Solving Cities

Bus tech in Detroit creates a smoother ride

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Location-tracking devices in Detroit buses will provide real-time updates for passengers.

Following the lead of cities across the United States, Detroit is rolling out technology on its city buses to make taking the bus less of a guessing game for passengers.

Currently, 95 percent of the city's buses have been equipped with location-tracking technology so that the system's central control center can monitor bus routes. If a bus is delayed because of traffic congestion, for example, they'll know. If they need to add buses to a busy route they'll be able to quickly add more.

While it might help the system operator make changes in routes to reduce delays, the real bright spot for passengers will come later this fall, The Detroit News reports.

Because most of the buses now have the tracking devices, the city plans to release an app that gives passengers real-time information about where buses are on a route and when their bus will arrive at their stop. The app is being developed by Code for America and is expected to be released in September.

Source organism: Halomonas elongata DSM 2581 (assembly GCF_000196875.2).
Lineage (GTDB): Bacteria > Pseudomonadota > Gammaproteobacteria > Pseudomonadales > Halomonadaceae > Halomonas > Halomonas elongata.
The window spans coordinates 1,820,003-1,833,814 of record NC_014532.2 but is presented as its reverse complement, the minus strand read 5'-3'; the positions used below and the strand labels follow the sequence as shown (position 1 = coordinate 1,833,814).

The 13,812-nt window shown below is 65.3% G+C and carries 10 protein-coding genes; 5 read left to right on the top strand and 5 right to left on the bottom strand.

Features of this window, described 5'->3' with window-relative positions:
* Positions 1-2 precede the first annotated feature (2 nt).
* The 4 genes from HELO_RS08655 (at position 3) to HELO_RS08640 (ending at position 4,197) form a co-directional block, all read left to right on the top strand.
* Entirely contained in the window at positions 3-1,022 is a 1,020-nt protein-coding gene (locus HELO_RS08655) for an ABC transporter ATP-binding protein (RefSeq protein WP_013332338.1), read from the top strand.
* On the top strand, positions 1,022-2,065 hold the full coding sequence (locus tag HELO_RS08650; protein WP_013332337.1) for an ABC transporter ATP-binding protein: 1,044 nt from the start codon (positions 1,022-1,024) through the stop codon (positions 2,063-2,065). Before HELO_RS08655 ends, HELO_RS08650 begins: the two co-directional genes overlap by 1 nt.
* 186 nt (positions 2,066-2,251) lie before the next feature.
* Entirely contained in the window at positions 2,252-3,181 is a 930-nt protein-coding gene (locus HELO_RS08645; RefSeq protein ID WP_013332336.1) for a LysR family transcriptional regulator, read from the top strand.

Research can't definitively say that real-time updates increase transit ridership, but the upgrades will certainly provide more reliability for riders. And Detroit Department of Transportation's Chief Operating Officer, Ron Freeland, thinks it will be enough to get transit ridership numbers going in the right direction. He told The Detroit News:

We have to re-establish the riders' confidence in the system. Once the riders regain confidence that DDOT is going to provide bus service, and it's going to be out there; it's going to be on time; we're not going to miss runs, then I think you'll see that the ridership will actually start to increase again.

No one wants to wait at a bus stop not knowing if they'll be waiting 2 minutes or 20.

Photo: Flickr/Buddahbless

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Tyler Falk

Contributing Editor

Tyler Falk freelance journalist based in Washington, D.C. Previously, he was with Smart Growth America and Grist. He holds a degree from Goshen College. Follow him on Twitter. Disclosure